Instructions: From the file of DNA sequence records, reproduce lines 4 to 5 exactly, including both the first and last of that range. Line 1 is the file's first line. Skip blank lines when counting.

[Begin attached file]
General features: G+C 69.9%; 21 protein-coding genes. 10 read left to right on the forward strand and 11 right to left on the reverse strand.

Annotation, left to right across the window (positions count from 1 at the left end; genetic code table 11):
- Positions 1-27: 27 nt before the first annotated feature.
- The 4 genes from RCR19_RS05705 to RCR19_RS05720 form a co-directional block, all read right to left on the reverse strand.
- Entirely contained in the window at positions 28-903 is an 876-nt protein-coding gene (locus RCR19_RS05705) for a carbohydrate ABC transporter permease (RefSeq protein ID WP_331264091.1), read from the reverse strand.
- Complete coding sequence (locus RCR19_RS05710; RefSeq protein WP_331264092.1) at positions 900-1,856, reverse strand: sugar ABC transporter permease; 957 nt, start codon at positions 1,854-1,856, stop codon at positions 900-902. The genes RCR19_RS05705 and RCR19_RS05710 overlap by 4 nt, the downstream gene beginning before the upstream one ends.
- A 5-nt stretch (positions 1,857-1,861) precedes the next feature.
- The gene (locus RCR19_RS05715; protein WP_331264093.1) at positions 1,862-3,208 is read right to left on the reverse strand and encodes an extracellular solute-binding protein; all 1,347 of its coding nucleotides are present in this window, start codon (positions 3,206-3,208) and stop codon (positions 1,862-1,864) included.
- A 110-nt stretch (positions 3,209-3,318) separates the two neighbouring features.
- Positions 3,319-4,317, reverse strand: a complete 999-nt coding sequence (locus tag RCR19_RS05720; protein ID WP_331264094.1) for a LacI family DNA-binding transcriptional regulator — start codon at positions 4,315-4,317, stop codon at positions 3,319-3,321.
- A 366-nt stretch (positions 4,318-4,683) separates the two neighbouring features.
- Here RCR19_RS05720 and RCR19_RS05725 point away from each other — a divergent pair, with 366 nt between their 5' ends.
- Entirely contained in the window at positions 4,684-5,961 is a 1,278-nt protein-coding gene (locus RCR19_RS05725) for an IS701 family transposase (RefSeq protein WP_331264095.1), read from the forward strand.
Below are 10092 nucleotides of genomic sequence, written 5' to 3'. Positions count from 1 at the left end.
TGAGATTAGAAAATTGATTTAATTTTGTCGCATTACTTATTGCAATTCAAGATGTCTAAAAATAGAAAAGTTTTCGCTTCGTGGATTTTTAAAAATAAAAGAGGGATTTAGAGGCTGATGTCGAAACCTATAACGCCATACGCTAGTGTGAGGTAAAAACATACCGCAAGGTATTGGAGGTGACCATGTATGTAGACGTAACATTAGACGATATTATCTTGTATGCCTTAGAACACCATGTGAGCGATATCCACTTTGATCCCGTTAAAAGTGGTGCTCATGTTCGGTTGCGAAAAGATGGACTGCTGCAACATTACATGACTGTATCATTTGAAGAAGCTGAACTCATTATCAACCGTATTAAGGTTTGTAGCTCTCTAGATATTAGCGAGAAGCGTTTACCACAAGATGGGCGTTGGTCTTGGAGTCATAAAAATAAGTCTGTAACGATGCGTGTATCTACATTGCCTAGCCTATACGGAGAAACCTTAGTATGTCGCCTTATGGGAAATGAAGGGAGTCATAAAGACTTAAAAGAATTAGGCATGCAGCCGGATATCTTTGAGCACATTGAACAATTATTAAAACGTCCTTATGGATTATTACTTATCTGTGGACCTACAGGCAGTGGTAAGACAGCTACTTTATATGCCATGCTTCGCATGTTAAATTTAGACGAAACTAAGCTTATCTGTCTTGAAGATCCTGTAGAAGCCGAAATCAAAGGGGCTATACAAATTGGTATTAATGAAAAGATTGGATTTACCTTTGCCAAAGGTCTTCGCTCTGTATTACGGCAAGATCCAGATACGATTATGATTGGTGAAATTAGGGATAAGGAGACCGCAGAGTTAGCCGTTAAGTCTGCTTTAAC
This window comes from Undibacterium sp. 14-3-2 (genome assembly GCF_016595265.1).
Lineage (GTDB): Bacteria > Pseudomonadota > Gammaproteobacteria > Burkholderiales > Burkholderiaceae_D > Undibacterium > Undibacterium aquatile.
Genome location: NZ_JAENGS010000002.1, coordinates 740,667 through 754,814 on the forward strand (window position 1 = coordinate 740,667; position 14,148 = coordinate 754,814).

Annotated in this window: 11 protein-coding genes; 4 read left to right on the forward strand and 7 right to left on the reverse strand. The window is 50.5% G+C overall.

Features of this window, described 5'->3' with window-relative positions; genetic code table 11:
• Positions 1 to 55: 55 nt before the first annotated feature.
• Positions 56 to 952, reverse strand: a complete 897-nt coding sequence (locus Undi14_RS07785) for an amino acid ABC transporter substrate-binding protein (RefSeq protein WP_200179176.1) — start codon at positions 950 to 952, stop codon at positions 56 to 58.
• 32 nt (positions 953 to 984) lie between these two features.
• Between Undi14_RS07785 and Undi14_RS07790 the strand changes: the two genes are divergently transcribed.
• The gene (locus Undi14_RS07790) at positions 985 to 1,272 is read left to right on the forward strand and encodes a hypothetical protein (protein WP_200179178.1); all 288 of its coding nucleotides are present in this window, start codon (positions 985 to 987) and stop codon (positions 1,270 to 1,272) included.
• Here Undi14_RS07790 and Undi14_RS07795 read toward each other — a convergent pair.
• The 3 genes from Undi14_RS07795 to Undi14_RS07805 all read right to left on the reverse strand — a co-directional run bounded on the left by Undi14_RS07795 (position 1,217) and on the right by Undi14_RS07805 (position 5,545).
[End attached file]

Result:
- The 4 genes from RCR19_RS05705 to RCR19_RS05720 form a co-directional block, all read right to left on the reverse strand.
- Entirely contained in the window at positions 28-903 is an 876-nt protein-coding gene (locus RCR19_RS05705) for a carbohydrate ABC transporter permease (RefSeq protein ID WP_331264091.1), read from the reverse strand.